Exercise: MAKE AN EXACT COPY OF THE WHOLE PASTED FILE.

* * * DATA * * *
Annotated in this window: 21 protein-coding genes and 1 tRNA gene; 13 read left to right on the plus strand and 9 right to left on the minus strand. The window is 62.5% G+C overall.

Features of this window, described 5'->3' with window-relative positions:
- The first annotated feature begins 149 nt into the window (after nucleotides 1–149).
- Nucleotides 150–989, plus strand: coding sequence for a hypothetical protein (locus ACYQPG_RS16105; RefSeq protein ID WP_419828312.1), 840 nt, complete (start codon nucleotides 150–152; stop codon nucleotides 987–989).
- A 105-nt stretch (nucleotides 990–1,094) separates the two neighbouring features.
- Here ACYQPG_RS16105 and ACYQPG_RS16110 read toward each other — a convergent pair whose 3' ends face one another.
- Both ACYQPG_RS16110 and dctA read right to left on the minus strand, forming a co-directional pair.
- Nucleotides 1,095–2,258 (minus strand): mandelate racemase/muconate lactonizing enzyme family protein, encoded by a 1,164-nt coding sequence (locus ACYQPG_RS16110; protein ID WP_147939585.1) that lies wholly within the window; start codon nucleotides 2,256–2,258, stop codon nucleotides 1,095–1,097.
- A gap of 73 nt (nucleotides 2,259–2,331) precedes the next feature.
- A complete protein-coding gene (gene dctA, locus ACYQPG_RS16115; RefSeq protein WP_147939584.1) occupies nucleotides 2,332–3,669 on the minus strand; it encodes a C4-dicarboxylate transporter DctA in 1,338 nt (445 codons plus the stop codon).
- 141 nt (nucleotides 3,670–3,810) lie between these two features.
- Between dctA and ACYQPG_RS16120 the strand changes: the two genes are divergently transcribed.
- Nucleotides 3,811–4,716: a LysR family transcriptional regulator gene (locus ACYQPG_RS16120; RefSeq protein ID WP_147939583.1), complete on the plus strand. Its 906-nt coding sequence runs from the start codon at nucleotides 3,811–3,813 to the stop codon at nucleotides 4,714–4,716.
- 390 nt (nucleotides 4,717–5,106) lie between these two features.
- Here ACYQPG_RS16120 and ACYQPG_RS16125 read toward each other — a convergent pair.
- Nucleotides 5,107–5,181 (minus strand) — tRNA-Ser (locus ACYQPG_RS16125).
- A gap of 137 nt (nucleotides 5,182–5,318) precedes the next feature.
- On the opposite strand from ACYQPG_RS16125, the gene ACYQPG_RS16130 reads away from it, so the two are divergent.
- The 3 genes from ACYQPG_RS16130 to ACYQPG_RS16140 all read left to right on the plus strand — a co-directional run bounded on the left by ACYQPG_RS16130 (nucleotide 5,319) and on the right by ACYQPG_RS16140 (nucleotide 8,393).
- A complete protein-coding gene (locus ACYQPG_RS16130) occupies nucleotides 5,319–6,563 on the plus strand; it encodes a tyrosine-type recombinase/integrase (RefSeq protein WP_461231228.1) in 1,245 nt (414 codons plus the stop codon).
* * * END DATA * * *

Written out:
Annotated in this window: 21 protein-coding genes and 1 tRNA gene; 13 read left to right on the plus strand and 9 right to left on the minus strand. The window is 62.5% G+C overall.

Features of this window, described 5'->3' with window-relative positions:
- The first annotated feature begins 149 nt into the window (after nucleotides 1–149).
- Nucleotides 150–989, plus strand: coding sequence for a hypothetical protein (locus ACYQPG_RS16105; RefSeq protein ID WP_419828312.1), 840 nt, complete (start codon nucleotides 150–152; stop codon nucleotides 987–989).
- A 105-nt stretch (nucleotides 990–1,094) separates the two neighbouring features.
- Here ACYQPG_RS16105 and ACYQPG_RS16110 read toward each other — a convergent pair whose 3' ends face one another.
- Both ACYQPG_RS16110 and dctA read right to left on the minus strand, forming a co-directional pair.
- Nucleotides 1,095–2,258 (minus strand): mandelate racemase/muconate lactonizing enzyme family protein, encoded by a 1,164-nt coding sequence (locus ACYQPG_RS16110; protein ID WP_147939585.1) that lies wholly within the window; start codon nucleotides 2,256–2,258, stop codon nucleotides 1,095–1,097.
- A gap of 73 nt (nucleotides 2,259–2,331) precedes the next feature.
- A complete protein-coding gene (gene dctA, locus ACYQPG_RS16115; RefSeq protein WP_147939584.1) occupies nucleotides 2,332–3,669 on the minus strand; it encodes a C4-dicarboxylate transporter DctA in 1,338 nt (445 codons plus the stop codon).
- 141 nt (nucleotides 3,670–3,810) lie between these two features.
- Between dctA and ACYQPG_RS16120 the strand changes: the two genes are divergently transcribed.
- Nucleotides 3,811–4,716: a LysR family transcriptional regulator gene (locus ACYQPG_RS16120; RefSeq protein ID WP_147939583.1), complete on the plus strand. Its 906-nt coding sequence runs from the start codon at nucleotides 3,811–3,813 to the stop codon at nucleotides 4,714–4,716.
- 390 nt (nucleotides 4,717–5,106) lie between these two features.
- Here ACYQPG_RS16120 and ACYQPG_RS16125 read toward each other — a convergent pair.
- Nucleotides 5,107–5,181 (minus strand) — tRNA-Ser (locus ACYQPG_RS16125).
- A gap of 137 nt (nucleotides 5,182–5,318) precedes the next feature.
- On the opposite strand from ACYQPG_RS16125, the gene ACYQPG_RS16130 reads away from it, so the two are divergent.
- The 3 genes from ACYQPG_RS16130 to ACYQPG_RS16140 all read left to right on the plus strand — a co-directional run bounded on the left by ACYQPG_RS16130 (nucleotide 5,319) and on the right by ACYQPG_RS16140 (nucleotide 8,393).
- A complete protein-coding gene (locus ACYQPG_RS16130) occupies nucleotides 5,319–6,563 on the plus strand; it encodes a tyrosine-type recombinase/integrase (RefSeq protein WP_461231228.1) in 1,245 nt (414 codons plus the stop codon).